President Joe Biden has dropped the ball on a project begun under former President Donald Trump to manufacture personal protective equipment inside America, instead of relying on foreign nations, according to a report.
The Washington Post reported Thursday that a plant in Wythe County in rural southwest Virginia began construction in order to manufacture medical gloves — as well as the rubber needed to make the gloves — so that the U.S. would not have to rely on other countries for PPE, as was the case during the COVID-19 pandemic.
Only about two percent of the 120 billion to 150 billion medical gloves used in the U.S. every year are made domestically, with almost all imports coming from Asia, according to the report.
The Obama administration famously depleted the Strategic National Stockpile during the swine flu crisis in 2009 and never replenished it, forcing Trump to stand up an effort to source and manufacture PPE at home when COVID-19 hit.
The Virginia plant was part of those efforts, according to the article. The federal government spent $123 million on the project, which was to be executed by Blue Star NBR. But due to lack of action and engagement by the Biden administration, it is being mothballed.
The plant began in late 2020, finishing construction in late spring, according to the Post. It was the only plant in the country capable of producing the synthetic rubber needed to make disposable medical gloves, known as nitrile butadiene rubber (NBR). However, the factory was shut down in the fall.
Blue Star chief executive Scott Maier told the Post, “Just wasted money… . This was all built, ready to go. And because we didn’t start, now we have to take it all apart. … We just want to finish what we started.”
“It would be a shame not to finish,” Victor Galati, Blue Star’s chief financial officer, said. “It’s a vital product that we need, and we’re putting our country at risk, not having something so important.”
Federal officials planned to build two factories with Blue Star, one for the rubber, and another to turn the rubber into the medical gloves. With only the rubber plant built, federal officials now tell Blue Star it will have to find its own $60 million to hook up the factory to utilities and another $170 million to build a glove factory.
At the government’s urging, Blue Star even tripled the size of the rubber plant in order to supply other glove factories, according to the report.
The factories were supposed to bring more than 2,400 jobs to Wythe County.
“How a company could act in good faith and build this plant and not have follow-through from those that initiated it, it truly makes my brain hurt,” David Manley, executive director of the Joint Industrial Development Authority of Wythe County, told the Post.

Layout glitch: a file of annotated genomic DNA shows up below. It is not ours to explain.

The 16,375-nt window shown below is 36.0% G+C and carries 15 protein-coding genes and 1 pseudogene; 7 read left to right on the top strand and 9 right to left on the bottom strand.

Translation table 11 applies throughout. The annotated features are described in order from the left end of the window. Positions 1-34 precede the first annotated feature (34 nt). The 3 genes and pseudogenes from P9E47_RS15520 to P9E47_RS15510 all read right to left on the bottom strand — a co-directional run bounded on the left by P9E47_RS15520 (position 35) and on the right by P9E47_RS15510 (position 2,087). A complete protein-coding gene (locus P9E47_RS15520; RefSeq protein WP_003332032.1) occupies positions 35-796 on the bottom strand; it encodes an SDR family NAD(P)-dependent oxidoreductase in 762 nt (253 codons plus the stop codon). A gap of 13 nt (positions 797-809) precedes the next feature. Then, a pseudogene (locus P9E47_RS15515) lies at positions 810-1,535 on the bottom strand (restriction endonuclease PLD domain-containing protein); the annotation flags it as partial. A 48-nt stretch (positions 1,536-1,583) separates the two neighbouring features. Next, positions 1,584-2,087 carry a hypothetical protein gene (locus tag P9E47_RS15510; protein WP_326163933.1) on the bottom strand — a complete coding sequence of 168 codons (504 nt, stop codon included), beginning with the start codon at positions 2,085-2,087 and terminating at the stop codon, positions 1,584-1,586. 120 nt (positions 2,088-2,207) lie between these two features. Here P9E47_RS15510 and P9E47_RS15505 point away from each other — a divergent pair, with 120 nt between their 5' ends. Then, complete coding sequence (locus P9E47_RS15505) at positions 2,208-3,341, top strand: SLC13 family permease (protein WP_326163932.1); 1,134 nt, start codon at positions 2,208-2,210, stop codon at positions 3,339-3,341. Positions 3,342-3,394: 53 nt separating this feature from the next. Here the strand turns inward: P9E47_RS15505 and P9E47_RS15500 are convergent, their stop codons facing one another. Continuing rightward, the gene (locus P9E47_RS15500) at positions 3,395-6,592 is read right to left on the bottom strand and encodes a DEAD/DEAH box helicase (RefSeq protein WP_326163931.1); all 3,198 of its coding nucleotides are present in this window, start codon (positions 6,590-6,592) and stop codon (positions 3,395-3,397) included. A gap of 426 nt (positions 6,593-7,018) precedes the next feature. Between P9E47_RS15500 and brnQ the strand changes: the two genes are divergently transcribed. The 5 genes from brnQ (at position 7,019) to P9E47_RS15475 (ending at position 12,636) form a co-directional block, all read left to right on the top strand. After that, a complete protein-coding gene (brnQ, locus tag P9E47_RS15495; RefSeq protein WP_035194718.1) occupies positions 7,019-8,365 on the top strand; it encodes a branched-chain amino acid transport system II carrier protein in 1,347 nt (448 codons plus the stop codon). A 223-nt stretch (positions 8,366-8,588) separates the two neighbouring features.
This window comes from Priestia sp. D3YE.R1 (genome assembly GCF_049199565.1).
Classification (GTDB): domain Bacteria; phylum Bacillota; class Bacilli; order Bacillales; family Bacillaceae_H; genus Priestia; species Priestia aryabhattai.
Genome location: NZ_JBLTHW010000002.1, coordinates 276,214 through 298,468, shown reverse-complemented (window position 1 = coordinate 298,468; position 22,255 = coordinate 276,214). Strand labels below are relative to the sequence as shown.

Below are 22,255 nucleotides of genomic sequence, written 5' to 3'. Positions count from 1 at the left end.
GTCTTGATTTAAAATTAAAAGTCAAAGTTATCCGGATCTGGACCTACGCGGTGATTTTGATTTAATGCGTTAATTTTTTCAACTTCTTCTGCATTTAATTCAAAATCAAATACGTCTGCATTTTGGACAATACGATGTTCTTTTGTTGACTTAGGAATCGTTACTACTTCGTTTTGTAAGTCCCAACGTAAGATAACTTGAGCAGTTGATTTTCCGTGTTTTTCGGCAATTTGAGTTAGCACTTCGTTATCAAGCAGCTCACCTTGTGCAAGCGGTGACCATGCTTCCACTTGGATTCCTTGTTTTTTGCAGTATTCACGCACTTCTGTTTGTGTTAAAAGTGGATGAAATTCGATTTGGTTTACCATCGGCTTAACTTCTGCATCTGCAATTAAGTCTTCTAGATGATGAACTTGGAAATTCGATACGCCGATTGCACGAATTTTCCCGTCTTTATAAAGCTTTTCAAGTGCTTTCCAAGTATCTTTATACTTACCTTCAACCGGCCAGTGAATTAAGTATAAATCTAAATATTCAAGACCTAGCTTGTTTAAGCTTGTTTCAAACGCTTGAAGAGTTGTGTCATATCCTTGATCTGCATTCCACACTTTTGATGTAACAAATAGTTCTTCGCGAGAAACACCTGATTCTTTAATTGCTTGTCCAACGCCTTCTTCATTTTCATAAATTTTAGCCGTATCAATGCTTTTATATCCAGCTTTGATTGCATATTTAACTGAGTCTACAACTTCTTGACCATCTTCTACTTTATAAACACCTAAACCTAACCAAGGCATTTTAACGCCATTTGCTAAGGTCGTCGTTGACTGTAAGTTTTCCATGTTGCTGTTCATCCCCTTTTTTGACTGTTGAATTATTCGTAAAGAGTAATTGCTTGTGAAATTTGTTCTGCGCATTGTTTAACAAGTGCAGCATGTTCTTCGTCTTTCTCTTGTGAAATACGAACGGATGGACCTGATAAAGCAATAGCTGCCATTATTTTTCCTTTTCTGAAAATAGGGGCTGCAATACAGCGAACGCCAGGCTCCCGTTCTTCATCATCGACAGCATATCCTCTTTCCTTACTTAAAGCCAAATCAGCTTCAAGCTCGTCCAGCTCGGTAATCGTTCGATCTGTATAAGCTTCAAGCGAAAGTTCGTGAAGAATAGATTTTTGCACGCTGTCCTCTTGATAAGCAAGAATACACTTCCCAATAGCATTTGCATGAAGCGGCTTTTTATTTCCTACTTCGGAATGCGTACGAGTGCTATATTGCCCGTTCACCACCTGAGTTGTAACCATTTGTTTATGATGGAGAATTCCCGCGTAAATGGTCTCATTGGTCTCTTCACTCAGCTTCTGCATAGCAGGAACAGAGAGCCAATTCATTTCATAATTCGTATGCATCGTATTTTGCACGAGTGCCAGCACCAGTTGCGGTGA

In May, the Department of Defense — which handled the contracting for the department of Health and Human Services during the pandemic – declared that Blue Star had “successfully completed its contract,” according to the report.
The DOD did not respond to the Post with a comment. The HHS, which reportedly continues work on several glove factories, told the paper:
The Biden-Harris Administration is committed to preparing for future public health threats by continuing to invest in domestic manufacturing and the Strategic National Stockpile … Per the terms of the contract awarded, Blue Star has fulfilled all contractually obligated deliverables. HHS continues to work closely with Blue Star and other companies interested in domestic manufacturing to ensure a more resilient public health supply chain.
In fall, after seeing no production on the horizon, Blue Star brought in mechanical and electrical contractors to remove scores of motors and store them in humidity-controlled storage.
“You can’t leave a car unattended in a garage for a couple years and then expect it to start up right away,” Maier said. “There’s kind of preventative maintenance you need to do if you want it to run.”
The state’s congressional delegation — including both Democrat U.S. Sens. Mark Warner and Tim Kaine — have lobbied the Biden administration for a solution, but the Biden HHS has “made it clear” it is not planning any production with Blue Star.
The HHS is, however, bankrolling an entirely new NBR plant in Louisiana with another company, SafeSource.
Warner and Kaine wrote a letter early this year to Defense Secretary Lloyd Austin and HHS Secretary Xavier Becerra that said:
Blue Star believes it has done everything asked of it — raised their hand to help during the COVID-19 pandemic, submitted proposals as directed by federal government officials, sought and received state and local support, and continues to talk to all agencies involved in this important work of expanding the industrial base for public health and national security.
HHS told the lawmakers in May that while it was “grateful” companies like Blue Star were willing to take on new projects during the pandemic, Blue Star’s contract was days from ending and there would be no new money.
“This is devastating news for both Blue Star and the surrounding communities of Wythe County and the greater Southwest Virginia region,” Jason El Koubi, Virginia Economic Development Partnership president, wrote to Warner and Kaine. “Without the federal funding, Blue Star does not have a path forward.”